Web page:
I think comparing different versions of democracy is pointless, although it is possible to compare its individual aspects: what country has made the best choice? Where are nationality, racial and gender problems best resolved? Where are children best protected? Where is the legal system operating the best?
There probably isn’t one country with an ideal democracy, but any system is good if taken as a whole. In other words, it’s not right to view certain aspects of the system in isolation, something we are so fond of doing. We like to take something from our own experience and say how good or bad this is, or pick out something from the American system and judge whether it’s good or bad… This is not the most productive way to evaluate a democracy – every nation creates a system for itself.
Despite the common foundations of democracy and the growing trend toward democratization around the world, we see that the number of systems that suit various countries is constantly on the rise. Sometimes it is difficult to identify them as traditional democracies that are described in political science textbooks. I don’t mean to say that these books are wrong, but it would also be wrong to say that these systems are not democracies.
The fact is that the times have changed, and history has moved on. Their democracy is very different from democracy in the traditional, theoretical sense. I think we should speak about the diversity and trends in the development of this arrangement of public life.
Question: What are your expectations for the forum?
Answer: When I think about the forum, the word “network” comes to mind. This is a great place to make new acquaintances and have interesting conversations. The biggest problem with the so-called social sciences is their permanent stagnation – they block out fresh new ideas. In fact, we are currently in a kind of intellectual deadlock, and our social sciences do not point us to a way out.
The entire world elite are scratching their heads and wondering about what to do with the world. We do not understand it. We understood it during the Cold War, but we have had a hard time since it ended. There was a moment when we thought we knew where we were going and how we were developing. But now it has become abundantly clear that we do not understand the world. We must understand it. Therefore, despite their somewhat broad agendas, forums like this one that gather thinkers of various levels and views under one roof, where they can exchange ideas for two days, are extremely useful. Its international format is also very useful – after all, we all have more or less similar problems…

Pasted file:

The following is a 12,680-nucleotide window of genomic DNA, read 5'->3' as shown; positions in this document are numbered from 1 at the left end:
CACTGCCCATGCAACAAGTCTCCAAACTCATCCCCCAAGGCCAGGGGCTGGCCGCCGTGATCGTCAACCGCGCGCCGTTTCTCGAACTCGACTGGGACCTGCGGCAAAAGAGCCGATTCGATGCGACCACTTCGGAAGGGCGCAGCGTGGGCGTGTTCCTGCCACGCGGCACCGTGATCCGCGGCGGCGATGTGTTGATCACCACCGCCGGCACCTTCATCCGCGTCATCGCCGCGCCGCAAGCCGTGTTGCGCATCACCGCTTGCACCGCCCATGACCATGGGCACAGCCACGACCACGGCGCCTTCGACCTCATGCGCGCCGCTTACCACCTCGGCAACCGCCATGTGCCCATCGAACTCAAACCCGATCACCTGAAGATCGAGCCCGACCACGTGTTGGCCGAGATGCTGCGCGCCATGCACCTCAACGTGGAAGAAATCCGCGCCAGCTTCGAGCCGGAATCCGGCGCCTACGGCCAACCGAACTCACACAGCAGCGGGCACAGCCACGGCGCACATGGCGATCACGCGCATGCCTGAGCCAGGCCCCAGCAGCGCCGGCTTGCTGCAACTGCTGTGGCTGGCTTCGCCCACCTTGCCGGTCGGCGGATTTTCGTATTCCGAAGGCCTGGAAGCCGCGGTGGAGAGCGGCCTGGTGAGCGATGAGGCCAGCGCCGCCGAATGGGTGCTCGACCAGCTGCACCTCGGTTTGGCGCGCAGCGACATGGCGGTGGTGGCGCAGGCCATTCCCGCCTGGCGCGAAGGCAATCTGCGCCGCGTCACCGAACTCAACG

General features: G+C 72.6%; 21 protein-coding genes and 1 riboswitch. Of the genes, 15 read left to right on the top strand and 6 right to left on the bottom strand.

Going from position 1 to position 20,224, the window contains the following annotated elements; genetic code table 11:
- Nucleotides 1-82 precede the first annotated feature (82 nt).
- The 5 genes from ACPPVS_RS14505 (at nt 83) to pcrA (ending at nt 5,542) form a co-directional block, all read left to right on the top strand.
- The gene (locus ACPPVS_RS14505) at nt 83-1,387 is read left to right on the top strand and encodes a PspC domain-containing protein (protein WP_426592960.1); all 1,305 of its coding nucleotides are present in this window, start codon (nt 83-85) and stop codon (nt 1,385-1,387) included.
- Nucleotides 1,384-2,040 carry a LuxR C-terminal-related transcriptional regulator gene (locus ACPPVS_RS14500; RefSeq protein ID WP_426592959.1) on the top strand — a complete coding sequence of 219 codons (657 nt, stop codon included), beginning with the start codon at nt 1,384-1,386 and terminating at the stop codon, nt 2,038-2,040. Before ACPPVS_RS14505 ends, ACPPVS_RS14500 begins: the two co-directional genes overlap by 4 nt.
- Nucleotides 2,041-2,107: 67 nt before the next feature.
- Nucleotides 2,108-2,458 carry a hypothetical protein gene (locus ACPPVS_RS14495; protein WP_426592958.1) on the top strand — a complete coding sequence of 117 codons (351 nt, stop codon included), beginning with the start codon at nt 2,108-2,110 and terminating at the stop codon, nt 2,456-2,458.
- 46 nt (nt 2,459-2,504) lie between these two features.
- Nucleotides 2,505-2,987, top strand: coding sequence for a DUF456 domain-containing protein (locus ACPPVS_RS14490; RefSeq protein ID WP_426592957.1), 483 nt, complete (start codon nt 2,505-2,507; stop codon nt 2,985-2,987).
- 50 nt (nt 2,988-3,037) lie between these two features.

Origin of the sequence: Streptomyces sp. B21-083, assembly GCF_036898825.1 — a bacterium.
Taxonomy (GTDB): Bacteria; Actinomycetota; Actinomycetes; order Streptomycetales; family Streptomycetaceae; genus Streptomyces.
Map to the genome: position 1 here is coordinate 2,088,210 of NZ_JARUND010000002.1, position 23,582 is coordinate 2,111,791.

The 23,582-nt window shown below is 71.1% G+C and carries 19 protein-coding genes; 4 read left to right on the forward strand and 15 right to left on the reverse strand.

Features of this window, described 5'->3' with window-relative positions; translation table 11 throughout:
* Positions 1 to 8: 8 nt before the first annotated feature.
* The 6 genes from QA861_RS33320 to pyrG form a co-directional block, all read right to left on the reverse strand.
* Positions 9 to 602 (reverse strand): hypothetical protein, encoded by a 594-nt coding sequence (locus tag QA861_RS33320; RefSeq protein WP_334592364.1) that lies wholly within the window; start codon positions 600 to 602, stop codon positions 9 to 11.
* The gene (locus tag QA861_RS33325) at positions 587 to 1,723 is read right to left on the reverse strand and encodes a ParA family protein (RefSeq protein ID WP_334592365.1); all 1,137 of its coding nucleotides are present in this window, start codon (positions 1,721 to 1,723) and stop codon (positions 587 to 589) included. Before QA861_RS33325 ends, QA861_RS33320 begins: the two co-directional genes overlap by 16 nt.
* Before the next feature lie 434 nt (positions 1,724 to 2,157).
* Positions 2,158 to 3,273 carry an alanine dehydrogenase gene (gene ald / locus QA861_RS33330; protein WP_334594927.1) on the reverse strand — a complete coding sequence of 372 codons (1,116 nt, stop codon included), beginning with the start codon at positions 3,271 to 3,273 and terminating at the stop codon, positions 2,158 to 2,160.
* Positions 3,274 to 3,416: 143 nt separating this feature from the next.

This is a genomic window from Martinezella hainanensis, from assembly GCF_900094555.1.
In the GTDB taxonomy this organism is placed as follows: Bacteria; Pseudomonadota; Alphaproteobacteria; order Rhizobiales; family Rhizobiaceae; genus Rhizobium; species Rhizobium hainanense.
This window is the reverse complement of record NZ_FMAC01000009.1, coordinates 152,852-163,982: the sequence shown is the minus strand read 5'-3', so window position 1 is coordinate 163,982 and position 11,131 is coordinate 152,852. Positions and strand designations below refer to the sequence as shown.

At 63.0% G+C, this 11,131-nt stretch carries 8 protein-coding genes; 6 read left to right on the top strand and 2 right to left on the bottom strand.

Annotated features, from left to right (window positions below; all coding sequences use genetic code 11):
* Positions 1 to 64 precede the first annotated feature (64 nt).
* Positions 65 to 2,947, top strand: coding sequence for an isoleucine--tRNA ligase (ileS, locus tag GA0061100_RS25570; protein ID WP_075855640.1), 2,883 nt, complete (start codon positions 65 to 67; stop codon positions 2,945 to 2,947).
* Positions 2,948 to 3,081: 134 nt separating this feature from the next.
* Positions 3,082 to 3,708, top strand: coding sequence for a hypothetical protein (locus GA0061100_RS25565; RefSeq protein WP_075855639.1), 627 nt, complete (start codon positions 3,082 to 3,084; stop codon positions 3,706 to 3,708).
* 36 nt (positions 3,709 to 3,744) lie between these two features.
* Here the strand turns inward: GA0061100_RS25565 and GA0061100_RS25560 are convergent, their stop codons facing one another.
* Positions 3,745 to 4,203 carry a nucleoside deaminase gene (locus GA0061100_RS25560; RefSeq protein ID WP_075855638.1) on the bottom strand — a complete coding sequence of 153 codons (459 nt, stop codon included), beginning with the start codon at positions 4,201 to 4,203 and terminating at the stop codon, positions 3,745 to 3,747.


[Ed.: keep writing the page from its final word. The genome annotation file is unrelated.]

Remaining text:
These forums can at least provide some hint of what is going on in the world. In this sense, I expect the forum to make some intellectual breakthrough. I don’t expect a revolution, although I was surprised by President Dmitry Medvedev’s speech last year. He said a couple of things that I didn’t expect from him. It was very interesting. Maybe if he speaks in Yaroslavl, he will also say something that will change my idea about his political views, for example.
Question: The economy does not feature prominently at the forum. Do you see this as a shortcoming?
Answer: I’m not an economist, so I’m indifferent. There are several major economic venues in Russia – in Krasnoyarsk, St. Petersburg and Sochi. And there are several major economic venues in the world, but there are practically no forums for discussing politics. In this sense, Russia sets a good example. There are venues for political debates, but I haven’t heard about global forums like Valdai or Yaroslavl anywhere else in the world. This is why I don’t feel bad about the lack of a focus on economic issues at the forum.
For the last decade, we have considered the economy a serious topic for discussion, and we thought that politics is a subject suitable for know-nothings. I’m absolutely against this view. After all, decisions are made by politicians, and economic development depends upon their understanding of this world. The recent economic crisis is proof of this.
The opinions expressed in this article are the author's and do not necessarily represent those of RIA Novosti.